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Italian jam shortbread tart is fine for entertaining

This tart is traditionally made with almonds, but hazelnuts work well, too. As a matter of fact, you’ll get rave-worthy results using whatever nuts and jam you have on hand. Because the dessert comes together quickly, it’s a good choice if you’ve volunteered to bring a dish to a party.

ILEANA MORALES | Special to the Times

This tart is traditionally made with almonds, but hazelnuts work well, too. As a matter of fact, you’ll get rave-worthy results using whatever nuts and jam you have on hand. Because the dessert comes together quickly, it’s a good choice if you’ve volunteered to bring a dish to a party.

Tiramisu, one of my first dessert loves, is one recognized by you, me and everyone else in America. The Italian treat of creamy mascarpone cheese and coffee liqueur-soaked ladyfingers comes in all kinds of versions, many delightful and some bastardized and served in places that don't offer anything else Italian on the menu.

I still carry a torch for tiramisu, but there's a new Italian dessert in my life: fregolotta. I wish everyone knew it just as well. This one is a shortbread tart topped with jam and nuts, and it's my go-to dessert.

The tart is simple to prepare and calls for ingredients that I bet are always in your fridge and pantry. But don't confuse its simplicity for lack of flavor. The fregolotta has a winning combination of buttery, sweet and nutty flavors.

The whole thing comes together quickly, making it the ideal last-minute dessert to bring to a party. It's really a big cookie dressed up for a night out as an elegant and sophisticated tart. You will turn to this recipe as often as you grab your favorite LBD from the closet.

Almonds are traditionally used for this tart, which comes from the Veneto region in northeastern Italy, but I keep reaching for the hazelnuts and apricot jam. Feel free to play around with different combinations of jam or preserves and nuts. The tart will work with whatever you have on hand, and any shade of fruit jam will look pretty peeking through the crumbled shortbread topping. Citrus zest or herbs mixed into the shortbread would work well, too. Some traditional recipes include polenta. Chef Mario Batali says its crumbly texture makes it a great partner for wine and spirits not unlike the way biscotti goes with coffee.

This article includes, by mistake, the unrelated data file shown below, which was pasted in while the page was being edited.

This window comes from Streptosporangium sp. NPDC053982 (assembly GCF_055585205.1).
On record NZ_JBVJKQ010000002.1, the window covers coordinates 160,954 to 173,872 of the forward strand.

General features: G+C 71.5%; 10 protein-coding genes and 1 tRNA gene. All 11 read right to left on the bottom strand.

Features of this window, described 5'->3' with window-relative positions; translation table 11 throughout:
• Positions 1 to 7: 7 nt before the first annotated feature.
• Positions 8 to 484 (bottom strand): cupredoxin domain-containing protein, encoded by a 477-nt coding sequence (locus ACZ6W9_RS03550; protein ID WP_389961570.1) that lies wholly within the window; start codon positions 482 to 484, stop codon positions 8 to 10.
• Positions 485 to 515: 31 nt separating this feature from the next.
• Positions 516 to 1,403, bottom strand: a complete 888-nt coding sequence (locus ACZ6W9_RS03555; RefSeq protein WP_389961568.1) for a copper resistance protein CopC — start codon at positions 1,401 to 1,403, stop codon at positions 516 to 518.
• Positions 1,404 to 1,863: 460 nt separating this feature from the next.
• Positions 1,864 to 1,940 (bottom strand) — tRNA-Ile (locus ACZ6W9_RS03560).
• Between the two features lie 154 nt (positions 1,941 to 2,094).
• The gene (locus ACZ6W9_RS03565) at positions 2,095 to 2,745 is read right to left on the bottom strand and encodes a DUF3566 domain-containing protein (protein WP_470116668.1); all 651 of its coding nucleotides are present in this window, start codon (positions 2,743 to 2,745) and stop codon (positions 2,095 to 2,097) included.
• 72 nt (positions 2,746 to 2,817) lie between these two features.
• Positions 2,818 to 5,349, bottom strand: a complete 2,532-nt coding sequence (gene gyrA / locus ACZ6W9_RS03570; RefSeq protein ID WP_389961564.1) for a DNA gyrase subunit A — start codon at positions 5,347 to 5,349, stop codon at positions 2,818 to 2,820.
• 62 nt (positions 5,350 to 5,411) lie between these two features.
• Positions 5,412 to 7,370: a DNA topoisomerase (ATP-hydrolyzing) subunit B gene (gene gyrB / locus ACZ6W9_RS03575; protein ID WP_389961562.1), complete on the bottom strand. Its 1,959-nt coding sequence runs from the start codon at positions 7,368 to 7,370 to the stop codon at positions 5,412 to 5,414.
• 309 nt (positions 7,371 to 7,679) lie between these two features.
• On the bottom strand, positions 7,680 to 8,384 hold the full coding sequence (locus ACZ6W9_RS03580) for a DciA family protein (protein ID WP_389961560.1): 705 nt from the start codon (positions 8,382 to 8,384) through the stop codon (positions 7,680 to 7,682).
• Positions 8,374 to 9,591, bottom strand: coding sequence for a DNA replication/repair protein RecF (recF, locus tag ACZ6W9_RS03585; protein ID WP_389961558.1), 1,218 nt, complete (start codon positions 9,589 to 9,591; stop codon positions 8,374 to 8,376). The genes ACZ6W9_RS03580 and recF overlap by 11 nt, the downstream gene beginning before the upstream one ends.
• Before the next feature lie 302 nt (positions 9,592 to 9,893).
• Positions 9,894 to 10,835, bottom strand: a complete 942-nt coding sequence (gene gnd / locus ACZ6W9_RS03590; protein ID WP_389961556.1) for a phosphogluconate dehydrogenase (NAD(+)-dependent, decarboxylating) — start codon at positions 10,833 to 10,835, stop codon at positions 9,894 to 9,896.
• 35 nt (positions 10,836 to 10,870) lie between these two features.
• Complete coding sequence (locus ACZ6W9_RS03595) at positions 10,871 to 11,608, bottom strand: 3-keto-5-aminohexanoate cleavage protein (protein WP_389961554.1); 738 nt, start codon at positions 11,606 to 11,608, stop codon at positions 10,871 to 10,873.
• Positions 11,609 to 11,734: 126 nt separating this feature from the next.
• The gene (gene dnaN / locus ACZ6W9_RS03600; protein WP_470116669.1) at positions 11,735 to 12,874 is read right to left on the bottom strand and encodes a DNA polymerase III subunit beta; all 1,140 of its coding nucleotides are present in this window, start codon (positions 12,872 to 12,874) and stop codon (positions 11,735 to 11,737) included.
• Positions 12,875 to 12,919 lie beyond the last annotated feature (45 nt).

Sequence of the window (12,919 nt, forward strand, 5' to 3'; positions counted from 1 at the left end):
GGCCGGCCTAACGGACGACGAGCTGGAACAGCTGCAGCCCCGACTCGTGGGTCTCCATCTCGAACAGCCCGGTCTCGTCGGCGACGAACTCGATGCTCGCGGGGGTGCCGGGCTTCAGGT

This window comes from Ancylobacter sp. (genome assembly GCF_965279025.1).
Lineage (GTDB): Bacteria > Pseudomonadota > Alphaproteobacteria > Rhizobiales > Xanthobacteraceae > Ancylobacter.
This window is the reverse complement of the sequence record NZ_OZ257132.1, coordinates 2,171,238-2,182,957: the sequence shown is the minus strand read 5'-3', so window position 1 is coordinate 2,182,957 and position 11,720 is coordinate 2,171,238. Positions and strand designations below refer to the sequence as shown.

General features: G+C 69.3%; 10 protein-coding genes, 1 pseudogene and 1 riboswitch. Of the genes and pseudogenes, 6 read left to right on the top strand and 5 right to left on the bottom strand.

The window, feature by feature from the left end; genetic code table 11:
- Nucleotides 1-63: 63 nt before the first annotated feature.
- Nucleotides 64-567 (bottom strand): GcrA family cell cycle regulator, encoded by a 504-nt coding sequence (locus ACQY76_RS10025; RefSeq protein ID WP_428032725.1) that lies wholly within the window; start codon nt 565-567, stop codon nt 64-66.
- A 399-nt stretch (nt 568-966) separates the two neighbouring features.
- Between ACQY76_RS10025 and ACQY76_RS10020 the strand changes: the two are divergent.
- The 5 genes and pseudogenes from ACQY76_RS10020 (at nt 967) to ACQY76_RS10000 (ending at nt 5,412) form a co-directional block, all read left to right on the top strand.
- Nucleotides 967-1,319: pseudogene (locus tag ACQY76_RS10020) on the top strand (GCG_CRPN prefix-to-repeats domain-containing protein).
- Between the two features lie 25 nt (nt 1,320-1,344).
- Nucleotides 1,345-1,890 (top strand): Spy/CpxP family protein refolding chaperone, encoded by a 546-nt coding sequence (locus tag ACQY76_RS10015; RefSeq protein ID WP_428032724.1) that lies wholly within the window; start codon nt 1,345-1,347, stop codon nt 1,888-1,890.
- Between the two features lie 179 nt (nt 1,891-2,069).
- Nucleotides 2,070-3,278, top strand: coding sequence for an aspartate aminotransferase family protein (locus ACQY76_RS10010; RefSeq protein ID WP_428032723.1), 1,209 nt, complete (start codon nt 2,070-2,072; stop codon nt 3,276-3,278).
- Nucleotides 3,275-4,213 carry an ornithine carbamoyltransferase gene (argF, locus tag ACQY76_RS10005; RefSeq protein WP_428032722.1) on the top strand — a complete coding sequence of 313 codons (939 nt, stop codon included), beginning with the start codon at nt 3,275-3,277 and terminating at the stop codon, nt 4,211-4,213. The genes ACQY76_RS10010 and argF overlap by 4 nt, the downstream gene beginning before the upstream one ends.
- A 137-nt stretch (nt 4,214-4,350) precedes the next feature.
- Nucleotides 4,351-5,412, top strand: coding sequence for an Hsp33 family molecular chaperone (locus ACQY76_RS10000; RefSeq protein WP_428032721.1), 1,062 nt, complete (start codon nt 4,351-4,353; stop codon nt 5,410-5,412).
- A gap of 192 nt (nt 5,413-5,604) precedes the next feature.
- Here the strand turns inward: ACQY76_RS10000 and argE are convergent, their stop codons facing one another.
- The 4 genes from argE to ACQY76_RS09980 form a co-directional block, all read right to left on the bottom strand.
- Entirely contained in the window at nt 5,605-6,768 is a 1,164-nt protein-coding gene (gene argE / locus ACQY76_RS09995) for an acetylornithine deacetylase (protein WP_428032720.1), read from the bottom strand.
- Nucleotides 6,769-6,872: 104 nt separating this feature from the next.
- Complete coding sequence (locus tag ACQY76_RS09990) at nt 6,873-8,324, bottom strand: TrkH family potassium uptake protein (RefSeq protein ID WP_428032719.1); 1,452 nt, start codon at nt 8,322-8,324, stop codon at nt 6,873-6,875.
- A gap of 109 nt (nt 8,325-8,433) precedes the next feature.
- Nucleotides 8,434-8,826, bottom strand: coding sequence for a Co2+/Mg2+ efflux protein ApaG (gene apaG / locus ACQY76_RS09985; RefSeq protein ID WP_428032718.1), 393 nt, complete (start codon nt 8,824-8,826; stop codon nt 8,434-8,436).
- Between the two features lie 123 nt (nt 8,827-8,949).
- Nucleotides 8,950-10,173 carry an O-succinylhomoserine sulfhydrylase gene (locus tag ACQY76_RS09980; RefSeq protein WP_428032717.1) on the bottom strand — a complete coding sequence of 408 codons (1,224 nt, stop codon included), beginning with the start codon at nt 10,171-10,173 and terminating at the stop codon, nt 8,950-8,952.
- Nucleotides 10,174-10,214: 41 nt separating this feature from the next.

Fregolotta would be a welcome addition among the sweeter desserts and the Peeps in your Easter Sunday spread. And in the way that everyone loves Italy, your friends and family will love you for bringing over this tart for dessert.

Ileana Morales is a writer who cooks in a small apartment kitchen in Tampa with boyfriend Danny Valentine, an education reporter for the Tampa Bay Times. For more of their kitchen adventures, visit Ileana's blog, alittlesaffron.com. She can be reached at alittlesaffron@gmail.com.

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Italian Jam Shortbread Tart With Apricot and Hazelnuts (Fregolotta)

¾ cup unsalted butter

½ cup sugar

¼ teaspoon vanilla extract

1 ½ cups unbleached all-purpose flour

teaspoon salt

¼ cup apricot jam

cup hazelnuts, chopped (blanched, if possible, to remove the skins if you'd like)

Heat the oven to 350 degrees.

Place butter and sugar in a bowl and use an electric mixer (with a paddle attachment) to beat on medium speed until the ingredients are whipped and become lighter in color, about 3 minutes. Use a rubber spatula to scrape down the sides of the bowl if needed to incorporate all the butter and sugar. Add vanilla extract and mix just until combined.

In another bowl, whisk the flour and salt. Add the dry ingredients to the whipped butter mixture and mix at a low speed just until combined. Reserve ½ cup of the dough in a small bowl and place in the freezer. This will make the dough easier to crumble.

Press the rest of the dough into a 9- or 9 ½-inch tart pan. Try to get an even layer, though it's fine if the edges are a little higher than the rest.

Use a small offset spatula or a spoon to genty spread the jam in a thin layer over the uncooked shell, leaving a 1-inch border around the edges.

Take the reserved dough from the freezer and crumble it in small pieces over the jam layer in the pan. Some of the jam should still peek through. Sprinkle the chopped nuts evenly over all.

Place in the center of the oven and bake until golden brown, 25 to 35 minutes. Place tart on a rack to cool completely. Cut into 8 or 12 slices and serve.

Cover with plastic wrap and store at room temperature for up to 4 days.

Serves 8 to 12.

Source: Adapted from food52.com and Desserts: Mediterranean Flavors, California Style by Cindy Mushet

Italian jam shortbread tart is fine for entertaining 04/14/14 [Last modified: Monday, April 14, 2014 10:00pm]

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